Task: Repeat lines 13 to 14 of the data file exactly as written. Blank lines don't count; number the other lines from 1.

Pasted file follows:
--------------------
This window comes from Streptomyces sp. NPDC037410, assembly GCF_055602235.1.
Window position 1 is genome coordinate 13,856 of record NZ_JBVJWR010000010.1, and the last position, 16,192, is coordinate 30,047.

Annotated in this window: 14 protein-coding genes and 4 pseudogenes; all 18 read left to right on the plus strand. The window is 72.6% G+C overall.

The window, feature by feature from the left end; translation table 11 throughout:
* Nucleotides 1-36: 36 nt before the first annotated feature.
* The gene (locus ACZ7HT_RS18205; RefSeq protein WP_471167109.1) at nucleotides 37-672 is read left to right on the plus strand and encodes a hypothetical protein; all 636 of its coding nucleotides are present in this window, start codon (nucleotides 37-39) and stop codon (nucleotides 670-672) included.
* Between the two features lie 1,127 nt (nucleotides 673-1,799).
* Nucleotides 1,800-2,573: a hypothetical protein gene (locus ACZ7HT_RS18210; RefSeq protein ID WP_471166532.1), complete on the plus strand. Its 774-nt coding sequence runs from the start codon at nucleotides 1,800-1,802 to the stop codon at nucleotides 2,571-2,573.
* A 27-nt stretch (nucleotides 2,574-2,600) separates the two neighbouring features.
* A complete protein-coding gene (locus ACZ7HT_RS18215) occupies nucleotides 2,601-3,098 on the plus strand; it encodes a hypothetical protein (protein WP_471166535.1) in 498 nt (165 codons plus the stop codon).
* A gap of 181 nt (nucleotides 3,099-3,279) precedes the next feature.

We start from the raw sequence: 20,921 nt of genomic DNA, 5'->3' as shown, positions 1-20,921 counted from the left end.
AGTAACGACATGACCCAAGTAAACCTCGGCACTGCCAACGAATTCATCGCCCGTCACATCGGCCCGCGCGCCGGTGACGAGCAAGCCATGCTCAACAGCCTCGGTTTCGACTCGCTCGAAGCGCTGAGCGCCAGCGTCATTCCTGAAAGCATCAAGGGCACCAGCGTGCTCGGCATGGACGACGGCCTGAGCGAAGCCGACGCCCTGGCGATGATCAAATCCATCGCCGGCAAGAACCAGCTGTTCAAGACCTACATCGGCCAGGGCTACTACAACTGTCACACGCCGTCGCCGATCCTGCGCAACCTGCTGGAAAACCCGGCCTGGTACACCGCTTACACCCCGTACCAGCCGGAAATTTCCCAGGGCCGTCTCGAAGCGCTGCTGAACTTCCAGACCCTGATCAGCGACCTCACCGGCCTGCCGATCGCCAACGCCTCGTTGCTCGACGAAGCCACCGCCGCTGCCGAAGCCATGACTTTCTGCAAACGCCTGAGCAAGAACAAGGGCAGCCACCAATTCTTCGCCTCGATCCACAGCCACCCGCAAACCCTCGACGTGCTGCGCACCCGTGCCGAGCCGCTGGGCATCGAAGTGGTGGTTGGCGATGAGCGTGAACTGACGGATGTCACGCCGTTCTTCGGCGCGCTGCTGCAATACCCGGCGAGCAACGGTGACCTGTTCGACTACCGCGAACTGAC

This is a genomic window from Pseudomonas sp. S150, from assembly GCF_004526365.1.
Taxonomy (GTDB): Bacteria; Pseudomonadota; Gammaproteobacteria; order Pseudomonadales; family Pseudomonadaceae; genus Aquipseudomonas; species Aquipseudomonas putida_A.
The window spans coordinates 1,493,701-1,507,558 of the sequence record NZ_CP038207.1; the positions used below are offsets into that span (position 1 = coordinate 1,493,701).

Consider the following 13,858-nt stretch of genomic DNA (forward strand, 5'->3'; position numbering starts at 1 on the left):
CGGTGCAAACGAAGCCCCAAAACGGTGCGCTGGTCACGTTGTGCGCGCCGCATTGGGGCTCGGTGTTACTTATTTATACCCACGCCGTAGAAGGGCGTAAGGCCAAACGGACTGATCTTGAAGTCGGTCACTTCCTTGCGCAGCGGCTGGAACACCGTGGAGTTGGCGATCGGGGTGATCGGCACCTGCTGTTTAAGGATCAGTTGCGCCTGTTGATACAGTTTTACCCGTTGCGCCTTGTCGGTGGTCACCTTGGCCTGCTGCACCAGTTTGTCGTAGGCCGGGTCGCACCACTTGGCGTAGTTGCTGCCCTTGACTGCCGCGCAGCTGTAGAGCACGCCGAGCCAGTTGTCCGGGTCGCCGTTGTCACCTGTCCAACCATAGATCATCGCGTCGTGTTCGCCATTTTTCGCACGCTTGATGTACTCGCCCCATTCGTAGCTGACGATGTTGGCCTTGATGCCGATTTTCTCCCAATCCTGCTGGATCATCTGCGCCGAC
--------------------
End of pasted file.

AGTAACGACATGACCCAAGTAAACCTCGGCACTGCCAACGAATTCATCGCCCGTCACATCGGCCCGCGCGCCGGTGACGAGCAAGCCATGCTCAACAGCCTCGGTTTCGACTCGCTCGAAGCGCTGAGCGCCAGCGTCATTCCTGAAAGCATCAAGGGCACCAGCGTGCTCGGCATGGACGACGGCCTGAGCGAAGCCGACGCCCTGGCGATGATCAAATCCATCGCCGGCAAGAACCAGCTGTTCAAGACCTACATCGGCCAGGGCTACTACAACTGTCACACGCCGTCGCCGATCCTGCGCAACCTGCTGGAAAACCCGGCCTGGTACACCGCTTACACCCCGTACCAGCCGGAAATTTCCCAGGGCCGTCTCGAAGCGCTGCTGAACTTCCAGACCCTGATCAGCGACCTCACCGGCCTGCCGATCGCCAACGCCTCGTTGCTCGACGAAGCCACCGCCGCTGCCGAAGCCATGACTTTCTGCAAACGCCTGAGCAAGAACAAGGGCAGCCACCAATTCTTCGCCTCGATCCACAGCCACCCGCAAACCCTCGACGTGCTGCGCACCCGTGCCGAGCCGCTGGGCATCGAAGTGGTGGTTGGCGATGAGCGTGAACTGACGGATGTCACGCCGTTCTTCGGCGCGCTGCTGCAATACCCGGCGAGCAACGGTGACCTGTTCGACTACCGCGAACTGAC

This is a genomic window from Pseudomonas sp. S150, from assembly GCF_004526365.1.